Los Angeles (CNN) -- A week after AEG's lawyer refused to concede for legal arguments that Michael Jackson is dead, he acknowledged the pop icon's death in court.
The stipulation -- an agreement between two parties in a case that something is a given fact -- could save time in a trial that is expected to last several months.
Michael Jackson's mother and children are suing AEG Live, contending the concert promoter is liable for the pop icon's death because it negligently hired, retained and supervised Dr. Conrad Murray, the physician convicted of involuntary manslaughter in his death.
While acknowledging Jackson died on June 25, 2009, AEG lawyer Marvin Putnam is still reluctant to stipulate what killed him and that Murray was the cause.
Here's the courtroom exchange between Jackson lawyer Brian Panish and Putnam Wednesday:
Panish: "I'm asking for a stipulation that Michael Jackson died and the cause of death. Are you willing to stipulate that Michael Jackson died?"
Panish: "Are you willing to stipulate that the cause of his death was Dr. Murray?"
Putnam: "That you've never asked before. Let me look at what that means."
Putnam refused to stipulate that Jackson was dead at a pretrial hearing last week, later explaining to CNN that he did not want to concede any elements that are needed to prove the case against AEG.
AEG organized and hosted a massive public memorial service for Jackson at the Staples Center in Los Angeles 12 days after his death.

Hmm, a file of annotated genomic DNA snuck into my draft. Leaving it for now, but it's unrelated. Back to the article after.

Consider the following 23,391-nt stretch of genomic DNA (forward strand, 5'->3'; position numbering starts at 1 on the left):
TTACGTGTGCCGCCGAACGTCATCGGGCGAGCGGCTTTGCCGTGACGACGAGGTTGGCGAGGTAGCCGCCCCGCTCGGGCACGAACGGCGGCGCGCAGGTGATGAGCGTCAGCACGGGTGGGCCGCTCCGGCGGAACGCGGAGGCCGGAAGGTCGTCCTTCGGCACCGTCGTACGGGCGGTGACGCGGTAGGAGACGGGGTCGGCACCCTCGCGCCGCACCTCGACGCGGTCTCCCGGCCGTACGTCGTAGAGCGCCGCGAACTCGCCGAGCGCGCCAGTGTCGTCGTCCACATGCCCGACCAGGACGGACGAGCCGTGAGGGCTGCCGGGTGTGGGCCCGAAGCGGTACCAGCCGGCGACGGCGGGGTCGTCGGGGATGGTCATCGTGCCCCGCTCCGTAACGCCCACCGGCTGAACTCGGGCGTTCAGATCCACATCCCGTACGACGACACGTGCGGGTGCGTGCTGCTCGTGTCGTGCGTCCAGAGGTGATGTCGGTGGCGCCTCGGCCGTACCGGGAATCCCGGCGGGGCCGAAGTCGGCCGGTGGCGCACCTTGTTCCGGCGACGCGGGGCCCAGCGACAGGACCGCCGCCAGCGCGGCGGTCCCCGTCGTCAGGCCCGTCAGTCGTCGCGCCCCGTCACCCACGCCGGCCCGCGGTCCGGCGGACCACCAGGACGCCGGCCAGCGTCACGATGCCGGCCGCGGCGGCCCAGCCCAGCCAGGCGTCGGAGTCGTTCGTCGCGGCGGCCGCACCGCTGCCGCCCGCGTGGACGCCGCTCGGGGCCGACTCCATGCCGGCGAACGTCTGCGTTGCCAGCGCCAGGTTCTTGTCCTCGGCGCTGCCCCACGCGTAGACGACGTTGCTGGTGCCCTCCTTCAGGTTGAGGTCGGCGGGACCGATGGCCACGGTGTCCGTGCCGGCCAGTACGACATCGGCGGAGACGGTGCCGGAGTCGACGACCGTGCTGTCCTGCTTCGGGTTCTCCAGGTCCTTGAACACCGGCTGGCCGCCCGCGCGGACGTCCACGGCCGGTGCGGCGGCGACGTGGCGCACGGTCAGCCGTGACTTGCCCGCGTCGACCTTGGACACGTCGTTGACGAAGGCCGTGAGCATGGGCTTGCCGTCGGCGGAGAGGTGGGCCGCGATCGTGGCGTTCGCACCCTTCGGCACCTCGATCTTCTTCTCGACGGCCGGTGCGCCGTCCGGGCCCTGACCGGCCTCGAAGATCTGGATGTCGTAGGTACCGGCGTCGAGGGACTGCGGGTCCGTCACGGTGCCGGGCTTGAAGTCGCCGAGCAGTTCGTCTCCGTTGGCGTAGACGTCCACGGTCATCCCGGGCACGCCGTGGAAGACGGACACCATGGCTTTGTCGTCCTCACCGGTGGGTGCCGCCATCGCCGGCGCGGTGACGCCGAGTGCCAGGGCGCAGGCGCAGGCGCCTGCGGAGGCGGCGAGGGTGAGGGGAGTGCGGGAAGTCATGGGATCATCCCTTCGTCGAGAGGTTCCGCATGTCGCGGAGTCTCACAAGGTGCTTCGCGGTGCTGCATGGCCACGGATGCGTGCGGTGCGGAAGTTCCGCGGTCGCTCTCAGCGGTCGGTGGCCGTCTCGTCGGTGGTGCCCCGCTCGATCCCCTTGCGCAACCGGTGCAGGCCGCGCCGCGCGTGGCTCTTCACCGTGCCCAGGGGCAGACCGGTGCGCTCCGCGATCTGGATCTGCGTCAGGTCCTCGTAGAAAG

Prosecutors said Jackson's death was caused by a fatal combination of the surgical anesthetic propofol and sedatives Murray gave him in a desperate effort to treat his insomnia.
Detective: Money woes may have led doctor to "break the rules"
Los Angeles Police Detective Orlando Martinez delivered testimony this week that Jackson lawyers believe boosted their argument that Murray's negligent treatment that killed Jackson was spurred by his deep financial trouble -- something they contend AEG executives should have known.
Martinez, who led the department's probe of Jackson's death, testified that he suspected Murray's "severely distressed" financial situation -- including having his home in foreclosure, delinquent taxes, student-loan liens and unpaid child support -- could have led him to give Jackson unsafe treatments.
One contention in the lawsuit is that the concert promoter should have known that Murray's financial stress could have been a problem for the doctor.
After interviewing Murray two days after Jackson's death, Martinez's "thinking at the moment was the crime was negligence," he testified.
Martinez, who will return to the stand for a third day of testimony Thursday, showed documents that said Murray's Las Vegas home had lost $500,000 in value and was in foreclosure; his Las Vegas medical clinic faced eviction for non-payment of rent; he had a long list of loan defaults; and his expenses outweighed his income by $2,700 a month.
Murray, who initially asked AEG for $5 million to work for a year as Jackson's personal physician, eventually agreed to take $150,000 a month.
"That's a lot of money for anyone," Martinez said. "Seeing the scene and talking to him about what he had done and how he did it raised questions."
"Focusing on the financial aspect may have been important for Dr. Murray's willingness to disregard his Hippocratic Oath for financial gain," he testified.
What he learned about Murray's financial troubles led him "to opine that he may have, for this easy money -- the $150,000 a month -- may break the rules, bend the rules, to do whatever he needed to do to get paid."
Dr. Christopher Rogers, the deputy medical examiner who conducted the autopsy on Jackson, will be called to testify after that questioning of Martinez concludes Thursday. No court is scheduled for Friday.